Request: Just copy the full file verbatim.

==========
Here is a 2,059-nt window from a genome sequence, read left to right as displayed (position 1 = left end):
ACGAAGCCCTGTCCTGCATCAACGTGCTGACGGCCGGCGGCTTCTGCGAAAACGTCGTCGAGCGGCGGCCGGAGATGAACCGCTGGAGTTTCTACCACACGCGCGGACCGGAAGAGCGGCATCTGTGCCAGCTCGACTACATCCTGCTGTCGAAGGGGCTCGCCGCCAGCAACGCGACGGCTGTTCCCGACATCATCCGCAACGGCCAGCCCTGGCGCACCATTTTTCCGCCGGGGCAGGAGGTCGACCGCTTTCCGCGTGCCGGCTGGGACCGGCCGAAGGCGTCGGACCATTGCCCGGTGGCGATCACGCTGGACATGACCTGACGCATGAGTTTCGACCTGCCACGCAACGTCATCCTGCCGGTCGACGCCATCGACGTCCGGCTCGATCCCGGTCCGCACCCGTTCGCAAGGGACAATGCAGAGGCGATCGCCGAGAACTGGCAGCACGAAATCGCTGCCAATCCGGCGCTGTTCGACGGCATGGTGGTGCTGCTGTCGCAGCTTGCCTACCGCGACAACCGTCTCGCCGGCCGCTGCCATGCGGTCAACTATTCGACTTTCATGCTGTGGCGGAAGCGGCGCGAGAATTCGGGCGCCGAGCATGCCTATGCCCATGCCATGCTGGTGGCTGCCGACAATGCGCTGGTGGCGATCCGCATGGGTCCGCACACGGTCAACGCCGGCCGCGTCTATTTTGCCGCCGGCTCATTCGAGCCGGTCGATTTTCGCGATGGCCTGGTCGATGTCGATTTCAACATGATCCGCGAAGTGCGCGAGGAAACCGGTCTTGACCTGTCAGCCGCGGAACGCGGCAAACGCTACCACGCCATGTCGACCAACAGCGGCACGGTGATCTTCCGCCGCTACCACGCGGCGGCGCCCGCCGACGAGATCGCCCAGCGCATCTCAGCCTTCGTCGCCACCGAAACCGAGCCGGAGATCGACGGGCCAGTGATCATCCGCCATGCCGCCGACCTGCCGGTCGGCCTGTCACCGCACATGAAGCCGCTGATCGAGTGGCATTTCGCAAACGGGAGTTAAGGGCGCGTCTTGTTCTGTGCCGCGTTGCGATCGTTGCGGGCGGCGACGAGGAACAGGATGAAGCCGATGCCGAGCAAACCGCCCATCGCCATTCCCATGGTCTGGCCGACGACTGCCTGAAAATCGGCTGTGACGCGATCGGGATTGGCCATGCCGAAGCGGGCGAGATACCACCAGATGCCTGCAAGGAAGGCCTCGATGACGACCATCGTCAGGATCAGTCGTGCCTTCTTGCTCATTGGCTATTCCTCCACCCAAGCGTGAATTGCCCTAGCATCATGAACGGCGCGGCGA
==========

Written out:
Here is a 2,059-nt window from a genome sequence, read left to right as displayed (position 1 = left end):
ACGAAGCCCTGTCCTGCATCAACGTGCTGACGGCCGGCGGCTTCTGCGAAAACGTCGTCGAGCGGCGGCCGGAGATGAACCGCTGGAGTTTCTACCACACGCGCGGACCGGAAGAGCGGCATCTGTGCCAGCTCGACTACATCCTGCTGTCGAAGGGGCTCGCCGCCAGCAACGCGACGGCTGTTCCCGACATCATCCGCAACGGCCAGCCCTGGCGCACCATTTTTCCGCCGGGGCAGGAGGTCGACCGCTTTCCGCGTGCCGGCTGGGACCGGCCGAAGGCGTCGGACCATTGCCCGGTGGCGATCACGCTGGACATGACCTGACGCATGAGTTTCGACCTGCCACGCAACGTCATCCTGCCGGTCGACGCCATCGACGTCCGGCTCGATCCCGGTCCGCACCCGTTCGCAAGGGACAATGCAGAGGCGATCGCCGAGAACTGGCAGCACGAAATCGCTGCCAATCCGGCGCTGTTCGACGGCATGGTGGTGCTGCTGTCGCAGCTTGCCTACCGCGACAACCGTCTCGCCGGCCGCTGCCATGCGGTCAACTATTCGACTTTCATGCTGTGGCGGAAGCGGCGCGAGAATTCGGGCGCCGAGCATGCCTATGCCCATGCCATGCTGGTGGCTGCCGACAATGCGCTGGTGGCGATCCGCATGGGTCCGCACACGGTCAACGCCGGCCGCGTCTATTTTGCCGCCGGCTCATTCGAGCCGGTCGATTTTCGCGATGGCCTGGTCGATGTCGATTTCAACATGATCCGCGAAGTGCGCGAGGAAACCGGTCTTGACCTGTCAGCCGCGGAACGCGGCAAACGCTACCACGCCATGTCGACCAACAGCGGCACGGTGATCTTCCGCCGCTACCACGCGGCGGCGCCCGCCGACGAGATCGCCCAGCGCATCTCAGCCTTCGTCGCCACCGAAACCGAGCCGGAGATCGACGGGCCAGTGATCATCCGCCATGCCGCCGACCTGCCGGTCGGCCTGTCACCGCACATGAAGCCGCTGATCGAGTGGCATTTCGCAAACGGGAGTTAAGGGCGCGTCTTGTTCTGTGCCGCGTTGCGATCGTTGCGGGCGGCGACGAGGAACAGGATGAAGCCGATGCCGAGCAAACCGCCCATCGCCATTCCCATGGTCTGGCCGACGACTGCCTGAAAATCGGCTGTGACGCGATCGGGATTGGCCATGCCGAAGCGGGCGAGATACCACCAGATGCCTGCAAGGAAGGCCTCGATGACGACCATCGTCAGGATCAGTCGTGCCTTCTTGCTCATTGGCTATTCCTCCACCCAAGCGTGAATTGCCCTAGCATCATGAACGGCGCGGCGA